Probably the most telling ratio to look at would be your sail area/displacement ratio. On the US Sailing calculator, cruising boats range from 10-15, racer/cruisers from 16-20, racers 20-23, and sportboats/high performance racers 24 and above. The B 45.5 rates 14.94, so just at the high end of a cruising boat
Two other ratios that will tell something about performance are ballast/displacement, which for your boat
is a very stable 43.28%, and displacement/length, which comes out at 299.37, which puts you in the category of moderate displacement
. (I believe an earlier post put you in the mid/heavy displacement
category; this was incorrect.)
What does this all say? Well, first of all it says that your boat was designed in 1979. By the standards of the day it was right on the numbers. By today's standards it's a bit sluggish, but certainly not in the same way that the full-keelers of the days of yore were.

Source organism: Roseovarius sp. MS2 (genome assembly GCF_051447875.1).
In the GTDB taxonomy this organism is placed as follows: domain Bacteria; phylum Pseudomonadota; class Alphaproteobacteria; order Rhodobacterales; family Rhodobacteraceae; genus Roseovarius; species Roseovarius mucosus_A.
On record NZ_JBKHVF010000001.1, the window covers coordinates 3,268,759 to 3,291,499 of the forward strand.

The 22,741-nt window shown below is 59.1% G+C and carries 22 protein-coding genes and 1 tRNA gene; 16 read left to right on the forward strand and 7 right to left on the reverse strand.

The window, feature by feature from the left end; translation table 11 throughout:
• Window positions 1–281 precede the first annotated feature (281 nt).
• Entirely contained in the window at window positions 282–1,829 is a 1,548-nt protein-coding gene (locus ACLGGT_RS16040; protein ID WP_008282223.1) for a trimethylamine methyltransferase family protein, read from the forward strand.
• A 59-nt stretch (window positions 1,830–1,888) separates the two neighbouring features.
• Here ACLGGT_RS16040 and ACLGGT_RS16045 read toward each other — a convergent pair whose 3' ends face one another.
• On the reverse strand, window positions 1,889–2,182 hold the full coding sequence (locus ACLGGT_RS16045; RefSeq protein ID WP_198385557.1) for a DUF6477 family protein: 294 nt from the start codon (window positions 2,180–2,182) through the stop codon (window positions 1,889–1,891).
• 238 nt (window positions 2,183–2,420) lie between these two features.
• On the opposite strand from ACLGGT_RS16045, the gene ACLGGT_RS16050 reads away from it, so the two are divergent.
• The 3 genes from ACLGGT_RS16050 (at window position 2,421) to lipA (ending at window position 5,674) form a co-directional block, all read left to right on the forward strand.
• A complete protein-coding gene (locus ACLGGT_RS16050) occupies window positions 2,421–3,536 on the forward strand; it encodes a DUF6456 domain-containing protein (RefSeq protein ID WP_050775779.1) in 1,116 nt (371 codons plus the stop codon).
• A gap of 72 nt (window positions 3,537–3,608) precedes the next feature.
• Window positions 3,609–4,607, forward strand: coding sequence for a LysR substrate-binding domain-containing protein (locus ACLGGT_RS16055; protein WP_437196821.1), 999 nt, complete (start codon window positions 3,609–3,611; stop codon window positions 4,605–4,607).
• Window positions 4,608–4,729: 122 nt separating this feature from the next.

So if I were tactician on your boat, I'd go into a race
knowing to avoid tacking duels since it won't accelerate well out of a tack. I'd want to carry a bit more sail than most of the competition because it's stable enough to carry it well. I'd look for race
courses with a lot of reaching, because I'm going to do better there than on a windward/leeward course. I'd love chop and steep waves, because she'll carry through it better than lighter weight boats.
I'd know better than to bet pink slips with recently built boats in the same size range like the Catalina
47, the Hunter
460, or the Beneteau
463, especially in light air. Your SA/D of 14.93, for example, compares to the Hunter's 18.22. In light air, with its greater waterline, it's going to run away from you upwind and down. Your best chance in such a race would be to hope it blows at least gale force and that the skipper
doesn't quite understand how to reef.
We're not racers, however--we're cruisers, right? You've got a boat that was built at the end of an era when cruisers were cruisers, racers were racers, and there was little thought of making something try to do both. If a fellow wanted a fast cruiser, there wasn't anything built better than a Bristol 45.5.
Is your boat a dog? Well, if it is, it's no greyhound. Not even an Irish setter. Think of it more as a seasoned Labrador retriever. Steady, reliable, loyal to its owner, and not at all afraid of getting wet.